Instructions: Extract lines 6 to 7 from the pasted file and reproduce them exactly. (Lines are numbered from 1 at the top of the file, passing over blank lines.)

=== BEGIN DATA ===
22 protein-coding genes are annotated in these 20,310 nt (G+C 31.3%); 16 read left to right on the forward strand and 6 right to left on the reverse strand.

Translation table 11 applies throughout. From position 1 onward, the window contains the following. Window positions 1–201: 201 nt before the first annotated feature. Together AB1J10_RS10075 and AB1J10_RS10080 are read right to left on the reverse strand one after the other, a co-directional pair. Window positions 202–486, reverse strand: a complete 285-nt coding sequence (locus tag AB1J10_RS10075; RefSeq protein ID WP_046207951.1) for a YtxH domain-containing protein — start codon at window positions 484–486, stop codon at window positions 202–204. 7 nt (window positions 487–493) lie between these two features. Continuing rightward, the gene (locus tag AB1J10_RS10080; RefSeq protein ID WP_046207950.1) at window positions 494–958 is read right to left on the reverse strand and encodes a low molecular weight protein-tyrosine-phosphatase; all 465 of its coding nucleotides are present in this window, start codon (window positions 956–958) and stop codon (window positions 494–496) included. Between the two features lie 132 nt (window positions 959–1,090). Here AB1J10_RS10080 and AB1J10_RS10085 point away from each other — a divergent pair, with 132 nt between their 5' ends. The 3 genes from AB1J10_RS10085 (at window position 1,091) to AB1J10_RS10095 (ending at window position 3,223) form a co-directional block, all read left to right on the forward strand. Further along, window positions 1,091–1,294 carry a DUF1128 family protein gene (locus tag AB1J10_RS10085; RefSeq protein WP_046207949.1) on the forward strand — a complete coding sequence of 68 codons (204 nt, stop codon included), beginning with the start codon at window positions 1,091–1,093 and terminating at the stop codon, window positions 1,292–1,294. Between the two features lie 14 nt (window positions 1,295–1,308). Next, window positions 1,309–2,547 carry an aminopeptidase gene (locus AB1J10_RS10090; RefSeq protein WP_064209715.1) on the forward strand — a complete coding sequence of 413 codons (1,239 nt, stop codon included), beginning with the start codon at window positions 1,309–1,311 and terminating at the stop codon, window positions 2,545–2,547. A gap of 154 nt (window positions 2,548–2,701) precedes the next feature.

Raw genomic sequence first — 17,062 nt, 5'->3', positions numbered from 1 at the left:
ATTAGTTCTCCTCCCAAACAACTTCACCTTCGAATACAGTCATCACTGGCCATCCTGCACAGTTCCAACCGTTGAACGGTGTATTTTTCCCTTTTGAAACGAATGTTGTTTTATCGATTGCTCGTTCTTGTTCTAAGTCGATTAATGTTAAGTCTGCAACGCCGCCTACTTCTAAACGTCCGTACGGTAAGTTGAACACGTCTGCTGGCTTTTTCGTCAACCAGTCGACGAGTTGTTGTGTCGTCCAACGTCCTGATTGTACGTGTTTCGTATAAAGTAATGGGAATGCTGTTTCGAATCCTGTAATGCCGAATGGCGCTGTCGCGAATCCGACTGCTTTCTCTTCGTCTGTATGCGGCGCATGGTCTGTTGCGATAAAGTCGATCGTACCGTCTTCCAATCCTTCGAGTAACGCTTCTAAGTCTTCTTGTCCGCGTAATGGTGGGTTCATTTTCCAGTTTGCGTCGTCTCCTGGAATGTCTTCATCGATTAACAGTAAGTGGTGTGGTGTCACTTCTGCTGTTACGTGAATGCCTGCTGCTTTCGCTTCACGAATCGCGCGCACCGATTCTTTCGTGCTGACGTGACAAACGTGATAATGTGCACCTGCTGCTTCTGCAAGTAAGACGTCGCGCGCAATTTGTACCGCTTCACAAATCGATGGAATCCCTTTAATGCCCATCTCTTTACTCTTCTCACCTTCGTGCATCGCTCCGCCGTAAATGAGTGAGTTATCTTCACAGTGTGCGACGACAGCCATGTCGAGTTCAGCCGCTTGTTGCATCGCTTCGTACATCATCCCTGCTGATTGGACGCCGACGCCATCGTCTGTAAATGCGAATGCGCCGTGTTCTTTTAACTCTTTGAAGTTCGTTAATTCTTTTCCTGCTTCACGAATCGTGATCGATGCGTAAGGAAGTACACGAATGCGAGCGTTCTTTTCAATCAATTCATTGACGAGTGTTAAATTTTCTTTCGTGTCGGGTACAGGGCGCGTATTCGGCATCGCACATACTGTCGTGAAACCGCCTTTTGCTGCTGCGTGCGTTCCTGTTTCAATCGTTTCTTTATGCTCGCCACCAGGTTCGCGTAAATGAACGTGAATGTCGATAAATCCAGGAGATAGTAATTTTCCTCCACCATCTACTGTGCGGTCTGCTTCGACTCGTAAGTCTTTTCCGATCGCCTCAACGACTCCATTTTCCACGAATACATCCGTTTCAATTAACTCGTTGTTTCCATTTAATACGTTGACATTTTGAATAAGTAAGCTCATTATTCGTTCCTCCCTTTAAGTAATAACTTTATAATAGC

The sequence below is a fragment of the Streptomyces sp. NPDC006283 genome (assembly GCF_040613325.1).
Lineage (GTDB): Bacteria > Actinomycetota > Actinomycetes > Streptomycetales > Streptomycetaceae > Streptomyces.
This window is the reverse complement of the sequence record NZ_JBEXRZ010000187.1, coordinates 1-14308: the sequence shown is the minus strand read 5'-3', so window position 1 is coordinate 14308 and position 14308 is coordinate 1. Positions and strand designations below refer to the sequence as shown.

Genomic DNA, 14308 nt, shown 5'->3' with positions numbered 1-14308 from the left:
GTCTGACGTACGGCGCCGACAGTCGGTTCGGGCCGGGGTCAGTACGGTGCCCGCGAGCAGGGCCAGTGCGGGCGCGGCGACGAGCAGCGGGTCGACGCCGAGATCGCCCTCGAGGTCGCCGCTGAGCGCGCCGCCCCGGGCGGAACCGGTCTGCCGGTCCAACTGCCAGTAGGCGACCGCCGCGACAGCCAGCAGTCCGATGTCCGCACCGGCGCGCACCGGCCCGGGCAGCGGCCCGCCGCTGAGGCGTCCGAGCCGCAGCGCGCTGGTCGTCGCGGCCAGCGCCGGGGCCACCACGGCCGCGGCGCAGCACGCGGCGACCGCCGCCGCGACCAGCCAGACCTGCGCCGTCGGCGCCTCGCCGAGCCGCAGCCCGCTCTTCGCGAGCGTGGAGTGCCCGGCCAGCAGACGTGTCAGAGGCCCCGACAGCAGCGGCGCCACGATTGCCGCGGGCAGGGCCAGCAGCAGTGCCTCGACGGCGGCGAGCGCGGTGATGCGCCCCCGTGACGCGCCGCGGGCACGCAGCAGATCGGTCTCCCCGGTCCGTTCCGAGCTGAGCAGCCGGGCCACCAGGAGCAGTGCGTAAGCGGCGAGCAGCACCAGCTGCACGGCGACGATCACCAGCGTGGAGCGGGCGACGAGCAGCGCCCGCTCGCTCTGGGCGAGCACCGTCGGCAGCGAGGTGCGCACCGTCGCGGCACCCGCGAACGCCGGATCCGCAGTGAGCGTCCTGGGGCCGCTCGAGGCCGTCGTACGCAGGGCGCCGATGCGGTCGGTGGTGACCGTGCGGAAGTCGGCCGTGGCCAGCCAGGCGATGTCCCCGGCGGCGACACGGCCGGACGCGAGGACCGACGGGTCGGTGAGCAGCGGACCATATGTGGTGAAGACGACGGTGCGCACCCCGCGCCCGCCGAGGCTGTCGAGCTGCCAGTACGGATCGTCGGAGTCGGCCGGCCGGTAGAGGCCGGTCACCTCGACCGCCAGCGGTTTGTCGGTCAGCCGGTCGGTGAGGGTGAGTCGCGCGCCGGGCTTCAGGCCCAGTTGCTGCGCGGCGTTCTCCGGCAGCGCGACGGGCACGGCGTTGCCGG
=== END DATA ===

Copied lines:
Lineage (GTDB): Bacteria > Actinomycetota > Actinomycetes > Streptomycetales > Streptomycetaceae > Streptomyces.
This window is the reverse complement of the sequence record NZ_JBEXRZ010000187.1, coordinates 1-14308: the sequence shown is the minus strand read 5'-3', so window position 1 is coordinate 14308 and position 14308 is coordinate 1. Positions and strand designations below refer to the sequence as shown.